Frontline Stories

1 Child Dies Every 60 seconds Because of Malaria


Of the estimated 207 million people who had malaria in 2012, nearly 630,000 of them died — about 482,000 were under age 5.

This year’s World Malaria Day (25 April, 2014) will renew a commitment to fighting the preventable disease with the theme "Invest in the future: Defeat malaria." Despite recent progress, about half the world's population still lives in malaria risk areas, and malaria remains a leading cause of death amongst young children. 1 child dies every 60 seconds because of malaria.

Malaria is like War

Marita is not your average 10-year-old. In a world where children typically want so much, she wants only two things - a best friend and a mosquito net.

Why mosquito net? Marita is terrified of the tiny, sinister creatures that spread malaria, the disease that killed her best friend, Marta, last year. Marita cared for her sick friend, cradling her head as it burned with fever, lifting cup after cup of cool water to Marta’s lips. But malaria won, and now Marita is alone.

Marta’s father, Manuel, 43, lost four children - three to malaria. Aissa died on the back of Manuel’s bicycle as he pedaled madly to get her to the hospital in 2007. Another daughter, Rebeca, lived for one year and five months; she died in 2009.

And then he lost Marta. "She was a very loveable person," he says. "In our African families, the girls, although small, they are like mothers. They are so caring." Marta was her parents’ helpmate. She fetched firewood and water and cared for her younger siblings.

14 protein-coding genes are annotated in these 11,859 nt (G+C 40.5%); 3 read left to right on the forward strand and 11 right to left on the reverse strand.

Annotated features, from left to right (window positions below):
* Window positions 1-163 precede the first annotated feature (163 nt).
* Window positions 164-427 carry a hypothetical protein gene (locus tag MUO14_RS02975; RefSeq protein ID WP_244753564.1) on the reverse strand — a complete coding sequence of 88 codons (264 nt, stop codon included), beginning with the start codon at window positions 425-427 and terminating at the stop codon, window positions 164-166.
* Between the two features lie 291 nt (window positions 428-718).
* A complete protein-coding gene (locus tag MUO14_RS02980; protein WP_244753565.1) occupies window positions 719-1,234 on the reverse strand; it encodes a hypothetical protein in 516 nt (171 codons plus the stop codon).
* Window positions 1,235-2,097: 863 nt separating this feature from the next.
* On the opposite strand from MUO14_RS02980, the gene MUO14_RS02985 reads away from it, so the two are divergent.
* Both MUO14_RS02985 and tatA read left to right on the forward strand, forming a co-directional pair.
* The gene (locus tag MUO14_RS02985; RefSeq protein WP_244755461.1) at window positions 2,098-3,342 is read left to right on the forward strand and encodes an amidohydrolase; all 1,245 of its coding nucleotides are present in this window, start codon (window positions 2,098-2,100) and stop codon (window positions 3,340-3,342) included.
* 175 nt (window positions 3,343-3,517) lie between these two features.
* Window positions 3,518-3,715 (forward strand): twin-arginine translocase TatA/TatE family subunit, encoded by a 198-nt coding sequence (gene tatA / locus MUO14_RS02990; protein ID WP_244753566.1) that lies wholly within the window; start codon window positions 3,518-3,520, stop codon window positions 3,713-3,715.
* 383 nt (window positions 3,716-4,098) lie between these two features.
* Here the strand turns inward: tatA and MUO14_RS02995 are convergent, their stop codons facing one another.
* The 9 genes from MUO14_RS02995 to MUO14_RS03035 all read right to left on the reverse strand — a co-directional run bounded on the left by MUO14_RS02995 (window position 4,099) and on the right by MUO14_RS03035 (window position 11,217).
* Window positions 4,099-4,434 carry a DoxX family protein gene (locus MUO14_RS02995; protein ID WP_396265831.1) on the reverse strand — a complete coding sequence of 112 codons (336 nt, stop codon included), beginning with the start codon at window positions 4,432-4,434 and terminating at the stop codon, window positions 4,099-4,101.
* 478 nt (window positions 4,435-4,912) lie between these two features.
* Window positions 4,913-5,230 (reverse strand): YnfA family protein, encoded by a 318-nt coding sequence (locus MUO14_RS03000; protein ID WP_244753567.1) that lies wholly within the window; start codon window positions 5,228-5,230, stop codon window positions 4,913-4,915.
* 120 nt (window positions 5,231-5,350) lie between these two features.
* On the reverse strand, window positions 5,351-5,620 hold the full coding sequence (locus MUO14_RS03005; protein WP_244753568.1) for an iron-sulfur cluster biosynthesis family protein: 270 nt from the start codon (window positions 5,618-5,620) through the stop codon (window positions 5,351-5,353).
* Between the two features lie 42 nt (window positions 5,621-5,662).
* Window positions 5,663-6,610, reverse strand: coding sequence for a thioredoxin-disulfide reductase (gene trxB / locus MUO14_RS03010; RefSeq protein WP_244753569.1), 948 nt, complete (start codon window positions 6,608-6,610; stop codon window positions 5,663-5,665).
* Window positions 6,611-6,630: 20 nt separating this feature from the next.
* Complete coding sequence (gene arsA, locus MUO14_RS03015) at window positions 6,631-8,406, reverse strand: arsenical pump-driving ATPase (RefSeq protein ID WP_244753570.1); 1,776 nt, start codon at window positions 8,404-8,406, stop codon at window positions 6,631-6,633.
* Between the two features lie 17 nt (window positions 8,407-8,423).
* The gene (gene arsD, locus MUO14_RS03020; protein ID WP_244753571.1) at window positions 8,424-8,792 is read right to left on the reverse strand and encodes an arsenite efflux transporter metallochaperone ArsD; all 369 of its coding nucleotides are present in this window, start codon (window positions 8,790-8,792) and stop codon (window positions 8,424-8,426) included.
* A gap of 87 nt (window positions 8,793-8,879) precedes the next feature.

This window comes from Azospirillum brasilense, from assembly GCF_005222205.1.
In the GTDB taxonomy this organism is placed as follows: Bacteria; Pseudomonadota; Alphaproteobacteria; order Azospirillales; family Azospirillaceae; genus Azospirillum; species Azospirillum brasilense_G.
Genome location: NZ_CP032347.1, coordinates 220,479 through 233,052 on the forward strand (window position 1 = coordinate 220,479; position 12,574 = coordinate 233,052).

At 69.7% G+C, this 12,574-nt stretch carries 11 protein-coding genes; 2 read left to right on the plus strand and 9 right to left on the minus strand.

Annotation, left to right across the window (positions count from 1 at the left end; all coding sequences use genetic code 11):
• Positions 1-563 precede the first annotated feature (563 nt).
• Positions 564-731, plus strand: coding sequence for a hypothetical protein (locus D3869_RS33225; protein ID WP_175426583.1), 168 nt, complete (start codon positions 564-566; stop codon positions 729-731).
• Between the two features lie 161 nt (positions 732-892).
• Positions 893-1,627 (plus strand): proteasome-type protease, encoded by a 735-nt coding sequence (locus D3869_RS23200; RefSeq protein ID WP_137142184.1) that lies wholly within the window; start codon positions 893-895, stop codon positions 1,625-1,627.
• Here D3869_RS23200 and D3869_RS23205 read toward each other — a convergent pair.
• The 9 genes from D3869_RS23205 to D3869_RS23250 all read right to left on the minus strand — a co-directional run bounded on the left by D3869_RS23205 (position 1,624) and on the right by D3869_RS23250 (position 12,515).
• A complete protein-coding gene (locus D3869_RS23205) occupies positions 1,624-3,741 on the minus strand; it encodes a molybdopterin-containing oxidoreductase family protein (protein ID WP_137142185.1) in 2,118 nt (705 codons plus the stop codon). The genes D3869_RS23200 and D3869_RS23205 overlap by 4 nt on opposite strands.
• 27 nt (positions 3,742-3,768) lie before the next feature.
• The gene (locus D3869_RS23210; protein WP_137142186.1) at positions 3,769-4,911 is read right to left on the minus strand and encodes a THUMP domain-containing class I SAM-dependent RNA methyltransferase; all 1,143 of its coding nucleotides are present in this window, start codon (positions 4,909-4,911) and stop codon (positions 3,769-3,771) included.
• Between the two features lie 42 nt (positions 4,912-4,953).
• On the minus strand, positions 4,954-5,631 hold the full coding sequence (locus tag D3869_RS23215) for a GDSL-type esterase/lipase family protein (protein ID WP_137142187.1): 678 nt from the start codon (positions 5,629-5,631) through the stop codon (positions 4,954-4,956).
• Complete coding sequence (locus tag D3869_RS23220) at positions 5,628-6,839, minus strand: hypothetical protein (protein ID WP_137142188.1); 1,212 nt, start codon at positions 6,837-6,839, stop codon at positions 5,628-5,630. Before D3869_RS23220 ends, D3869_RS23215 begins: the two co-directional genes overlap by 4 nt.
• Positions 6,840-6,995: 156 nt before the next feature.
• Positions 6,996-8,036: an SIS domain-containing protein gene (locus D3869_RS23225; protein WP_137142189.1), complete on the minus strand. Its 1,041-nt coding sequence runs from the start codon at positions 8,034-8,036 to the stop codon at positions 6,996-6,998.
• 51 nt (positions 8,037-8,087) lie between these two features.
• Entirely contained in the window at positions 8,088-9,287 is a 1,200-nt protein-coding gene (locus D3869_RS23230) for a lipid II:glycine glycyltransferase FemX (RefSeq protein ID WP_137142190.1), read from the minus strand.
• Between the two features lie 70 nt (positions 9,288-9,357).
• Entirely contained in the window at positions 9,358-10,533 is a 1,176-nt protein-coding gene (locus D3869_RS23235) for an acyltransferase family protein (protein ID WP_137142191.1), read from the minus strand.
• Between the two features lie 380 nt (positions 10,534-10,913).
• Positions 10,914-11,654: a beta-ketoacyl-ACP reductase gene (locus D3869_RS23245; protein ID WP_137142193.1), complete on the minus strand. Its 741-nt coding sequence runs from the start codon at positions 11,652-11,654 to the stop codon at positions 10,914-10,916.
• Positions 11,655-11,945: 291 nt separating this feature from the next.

Marta was bitten in January 2011, during the high season for malaria when it is hot and wet in Mozambique. Water stands in pools and puddles. The mosquitoes breed and bite. The female anopheles mosquito spreads the disease. If a family has no mosquito net, anyone can be her victim.

Malaria is a disease of poverty. An insecticide-treated net can prevent death, but even the few dollars a mosquito net costs can be largely out of reach in Mozambique. Farmers like Manuel earn far less than that.

"Malaria is like war," he says. "But it’s a big war. It’s not a small war. In a war, you can negotiate. But with malaria, you cannot. With war, maybe there is a place of peace. But with malaria, you cannot find a peaceful place."

Marta received a mosquito net too late. When death came, her parents followed tradition and buried her with all her earthly possessions, including the net. They wrapped their once bright, vibrant daughter in the blue gossamer threads and laid her in the earth.

Marita did not go to Marta’s funeral. But she still goes to visit her friend’s family. "We are happy she comes," says Manuel. "We see that our daughter lives in her."

Protecting Vulnerable Children

 

One of the most effective ways to tackle malaria is insecticide-treated bed nets. World Vision’s initiative ensures millions of children and their families have access to these nets.

Because World Vision already has a long-term presence in many affected communities through ongoing development work, staff members have earned the community’s confidence and are able to effectively mount regular checks and training sessions to ensure nets are properly used.

More than 2 million nets have been distributed in malaria-stricken Zambia, Mozambique, Kenya and Mali. Millions more are planned for these and other African nations. When nets are used correctly, as they are in Kenya’s Loima district, malaria cases decline by 73 percent in the first months of net use.

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